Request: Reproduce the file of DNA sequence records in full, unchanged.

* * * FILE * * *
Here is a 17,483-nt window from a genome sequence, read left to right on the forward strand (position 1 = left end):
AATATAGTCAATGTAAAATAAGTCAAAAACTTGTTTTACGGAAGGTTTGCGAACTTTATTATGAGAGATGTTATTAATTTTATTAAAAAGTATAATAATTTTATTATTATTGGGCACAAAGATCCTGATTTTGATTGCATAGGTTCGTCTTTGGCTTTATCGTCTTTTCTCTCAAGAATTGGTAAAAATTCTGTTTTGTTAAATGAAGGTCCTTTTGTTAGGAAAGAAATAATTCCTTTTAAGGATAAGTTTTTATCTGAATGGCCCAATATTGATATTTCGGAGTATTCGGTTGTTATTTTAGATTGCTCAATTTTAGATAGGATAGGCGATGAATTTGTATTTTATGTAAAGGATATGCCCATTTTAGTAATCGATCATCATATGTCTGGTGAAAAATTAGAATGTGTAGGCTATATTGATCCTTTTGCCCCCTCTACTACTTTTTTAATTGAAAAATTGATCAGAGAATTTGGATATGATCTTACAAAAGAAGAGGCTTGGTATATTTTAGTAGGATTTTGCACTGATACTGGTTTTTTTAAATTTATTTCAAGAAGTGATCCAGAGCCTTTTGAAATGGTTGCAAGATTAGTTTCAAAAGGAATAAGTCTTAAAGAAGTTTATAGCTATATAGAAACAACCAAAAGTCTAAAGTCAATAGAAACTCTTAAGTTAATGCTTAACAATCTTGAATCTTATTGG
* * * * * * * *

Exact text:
Here is a 17,483-nt window from a genome sequence, read left to right on the forward strand (position 1 = left end):
AATATAGTCAATGTAAAATAAGTCAAAAACTTGTTTTACGGAAGGTTTGCGAACTTTATTATGAGAGATGTTATTAATTTTATTAAAAAGTATAATAATTTTATTATTATTGGGCACAAAGATCCTGATTTTGATTGCATAGGTTCGTCTTTGGCTTTATCGTCTTTTCTCTCAAGAATTGGTAAAAATTCTGTTTTGTTAAATGAAGGTCCTTTTGTTAGGAAAGAAATAATTCCTTTTAAGGATAAGTTTTTATCTGAATGGCCCAATATTGATATTTCGGAGTATTCGGTTGTTATTTTAGATTGCTCAATTTTAGATAGGATAGGCGATGAATTTGTATTTTATGTAAAGGATATGCCCATTTTAGTAATCGATCATCATATGTCTGGTGAAAAATTAGAATGTGTAGGCTATATTGATCCTTTTGCCCCCTCTACTACTTTTTTAATTGAAAAATTGATCAGAGAATTTGGATATGATCTTACAAAAGAAGAGGCTTGGTATATTTTAGTAGGATTTTGCACTGATACTGGTTTTTTTAAATTTATTTCAAGAAGTGATCCAGAGCCTTTTGAAATGGTTGCAAGATTAGTTTCAAAAGGAATAAGTCTTAAAGAAGTTTATAGCTATATAGAAACAACCAAAAGTCTAAAGTCAATAGAAACTCTTAAGTTAATGCTTAACAATCTTGAATCTTATTGG